The recruiting process is a waiting game. First, you’re waiting for the right time to contact coaches and seek exposure. Then, you’re waiting to hear back from coaches you’ve reached out to. You wait, wait, wait, exercising patience and then BOOM!
You are sitting at home when you hear that familiar ping. You jump up and check your ipad, phone or computer. It’s an email from a college coach! Only, it’s not one of the coaches you reached out to and you don’t really know anything about the school. They are interested in you and are hoping you can send them more information. You’ve been waiting all this time and all of a sudden the ball is in your court and you know nothing about the school. What should you do?
If you’ve read any of our Inside the Recruitment articles or Letter to My High School Self articles about players who have successfully navigated the recruiting process, you know that you should keep an open mind to all possibilities. With only about 12% of high school baseball players going on to play in college, any interest is good interest. With over 1,600 college baseball programs out there, there’s a good chance that some of the programs you’ve never heard of might actually be a great fit for you! It’s easy to get caught staring at the programs that are constantly in the news or have a well-known name, but it’s extremely important to take every inquiry you get seriously. You simply never know what you will find out. With that said, here are 5 things you should do if you hear from a new program you are not familiar with.
- Treat the inquiry seriously! Things can change quickly in the recruiting process and it’s great to have options, even if it is a backup option.
- Dust off the keyboard and do some serious research! Follow tips from our Investigating Programs Online. You’ll want to find out everything you can about the program, coaches, current players, level of play, and school in general. As we have discussed before, there is great baseball at every level of college baseball, and you shouldn’t judge a team by its division level or location. We debunk some of the non-D1 myths here. Remember, it’s more about finding a fit for YOU rather than playing for the team with the best track record or biggest name. Give each school a chance while you get more informed and do your best job researching them.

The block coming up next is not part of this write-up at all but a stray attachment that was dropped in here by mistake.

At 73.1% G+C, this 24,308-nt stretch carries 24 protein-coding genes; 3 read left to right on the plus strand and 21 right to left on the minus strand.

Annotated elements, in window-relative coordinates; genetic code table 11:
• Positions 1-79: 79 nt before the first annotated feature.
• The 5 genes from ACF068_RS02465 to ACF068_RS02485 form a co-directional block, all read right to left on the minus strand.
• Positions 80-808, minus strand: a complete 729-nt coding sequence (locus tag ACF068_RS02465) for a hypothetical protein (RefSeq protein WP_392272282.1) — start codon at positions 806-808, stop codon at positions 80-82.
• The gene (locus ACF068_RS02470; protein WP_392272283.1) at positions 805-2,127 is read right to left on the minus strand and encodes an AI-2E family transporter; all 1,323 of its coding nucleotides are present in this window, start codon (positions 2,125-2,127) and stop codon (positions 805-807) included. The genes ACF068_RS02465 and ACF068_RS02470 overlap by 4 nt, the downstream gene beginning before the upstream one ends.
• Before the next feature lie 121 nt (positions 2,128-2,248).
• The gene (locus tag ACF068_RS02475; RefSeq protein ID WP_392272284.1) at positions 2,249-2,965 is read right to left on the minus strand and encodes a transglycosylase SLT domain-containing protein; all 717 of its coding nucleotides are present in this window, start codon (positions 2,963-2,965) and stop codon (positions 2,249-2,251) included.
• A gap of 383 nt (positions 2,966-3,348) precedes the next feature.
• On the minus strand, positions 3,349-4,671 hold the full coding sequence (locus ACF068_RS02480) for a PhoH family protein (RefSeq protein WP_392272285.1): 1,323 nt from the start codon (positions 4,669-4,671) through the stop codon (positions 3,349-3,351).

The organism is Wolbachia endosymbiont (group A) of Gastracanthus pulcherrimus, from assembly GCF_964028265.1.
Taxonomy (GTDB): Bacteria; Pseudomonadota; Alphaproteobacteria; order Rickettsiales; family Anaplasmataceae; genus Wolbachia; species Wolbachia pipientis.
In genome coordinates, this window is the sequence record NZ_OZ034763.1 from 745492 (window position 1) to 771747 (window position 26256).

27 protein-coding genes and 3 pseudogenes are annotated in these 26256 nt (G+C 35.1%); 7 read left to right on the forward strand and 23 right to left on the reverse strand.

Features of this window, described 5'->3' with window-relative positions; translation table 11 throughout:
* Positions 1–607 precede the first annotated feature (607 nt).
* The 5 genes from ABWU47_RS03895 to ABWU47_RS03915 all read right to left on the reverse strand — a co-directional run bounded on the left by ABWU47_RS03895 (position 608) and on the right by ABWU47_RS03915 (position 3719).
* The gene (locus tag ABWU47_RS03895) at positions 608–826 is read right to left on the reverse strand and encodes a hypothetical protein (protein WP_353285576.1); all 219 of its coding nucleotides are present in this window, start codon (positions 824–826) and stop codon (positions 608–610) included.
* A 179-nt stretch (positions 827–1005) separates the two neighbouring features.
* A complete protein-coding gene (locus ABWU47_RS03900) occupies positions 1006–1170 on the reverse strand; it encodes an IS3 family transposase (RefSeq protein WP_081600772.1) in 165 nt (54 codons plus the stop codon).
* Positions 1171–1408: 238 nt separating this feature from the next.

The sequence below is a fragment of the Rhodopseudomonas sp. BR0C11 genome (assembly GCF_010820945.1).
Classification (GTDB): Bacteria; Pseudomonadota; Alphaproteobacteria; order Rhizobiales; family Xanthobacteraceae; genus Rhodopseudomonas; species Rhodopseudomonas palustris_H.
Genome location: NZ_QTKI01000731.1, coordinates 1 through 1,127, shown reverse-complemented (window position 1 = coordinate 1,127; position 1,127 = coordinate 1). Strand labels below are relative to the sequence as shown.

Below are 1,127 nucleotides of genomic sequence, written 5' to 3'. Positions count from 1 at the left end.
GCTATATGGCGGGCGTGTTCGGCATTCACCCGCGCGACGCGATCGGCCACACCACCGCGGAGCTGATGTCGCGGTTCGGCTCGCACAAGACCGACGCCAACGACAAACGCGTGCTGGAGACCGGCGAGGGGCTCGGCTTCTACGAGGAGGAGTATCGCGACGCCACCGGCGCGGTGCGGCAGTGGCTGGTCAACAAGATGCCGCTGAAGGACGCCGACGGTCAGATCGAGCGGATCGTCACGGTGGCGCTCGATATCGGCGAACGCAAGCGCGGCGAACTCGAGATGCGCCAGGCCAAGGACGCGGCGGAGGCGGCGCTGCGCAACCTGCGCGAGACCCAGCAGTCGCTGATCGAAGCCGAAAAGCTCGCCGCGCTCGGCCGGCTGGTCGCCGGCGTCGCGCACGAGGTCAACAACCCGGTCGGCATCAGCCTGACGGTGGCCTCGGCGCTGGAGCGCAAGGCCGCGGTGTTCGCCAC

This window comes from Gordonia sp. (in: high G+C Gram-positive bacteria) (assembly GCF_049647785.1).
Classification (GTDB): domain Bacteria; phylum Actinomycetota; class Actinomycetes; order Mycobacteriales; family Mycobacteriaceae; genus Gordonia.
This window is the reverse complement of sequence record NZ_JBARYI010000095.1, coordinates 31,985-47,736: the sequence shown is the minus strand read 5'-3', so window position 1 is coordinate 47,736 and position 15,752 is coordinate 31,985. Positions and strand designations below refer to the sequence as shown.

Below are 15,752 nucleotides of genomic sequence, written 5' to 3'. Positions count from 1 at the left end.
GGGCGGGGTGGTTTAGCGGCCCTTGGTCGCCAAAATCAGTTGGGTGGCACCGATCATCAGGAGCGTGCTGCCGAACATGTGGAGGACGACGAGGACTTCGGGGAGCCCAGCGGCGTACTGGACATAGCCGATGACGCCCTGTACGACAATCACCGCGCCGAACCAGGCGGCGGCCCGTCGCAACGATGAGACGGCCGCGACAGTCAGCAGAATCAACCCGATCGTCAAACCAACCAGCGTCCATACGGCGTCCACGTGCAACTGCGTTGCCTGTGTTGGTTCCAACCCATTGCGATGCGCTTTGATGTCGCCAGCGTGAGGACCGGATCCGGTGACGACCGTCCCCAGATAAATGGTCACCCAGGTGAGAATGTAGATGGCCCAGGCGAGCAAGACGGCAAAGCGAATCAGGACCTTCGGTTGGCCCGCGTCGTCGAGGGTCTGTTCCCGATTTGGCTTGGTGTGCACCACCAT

- Respond to the coach promptly! It’s best to reply to contact from a coach as quickly as you can while still taking time to respond properly and with attention to detail. There is no need to hurry to respond with a sloppy text or email, but time is important. Figure out if their email or text message had any calls to action. Did it ask you to fill out a recruit questionnaire? Did they ask for your transcripts or a game schedule? Answer accordingly and pay attention to details. You don’t want to come across as sloppy or rushed just because you are excited (or not-excited). Coaches often use calls to action in communication with recruits to determine if a player is interested and see if they can follow directions.
- Treat the coach with respect, no matter what level or school it is. Give the coach the time he deserves. After all, he took the time out to contact you. Beyond basic human decency and getting practice communicating with college coaches, there are many practical reasons you should maintain quality relationships with all coaches. The college baseball world is a tight knit community and opposing coaches talk frequently. You may not just be burning a bridge with one school by blowing them off. It’s also possible that the coach or a coach on his staff may end up changing schools at some point during your recruiting process. Your reputation will follow you with them and they may end up at a school of serious interest. The bottom line is, you never know what will happen.
- Finally, keep an open mind and see how things develop. Sometimes, the best fit for you is a school and program that you previously never considered, or possibly never heard of! Stranger things have happened. When you keep an open mind and do things the right way, anything is possible.
You now know what to do when you hear from Unheard of University. Good luck and get busy researching!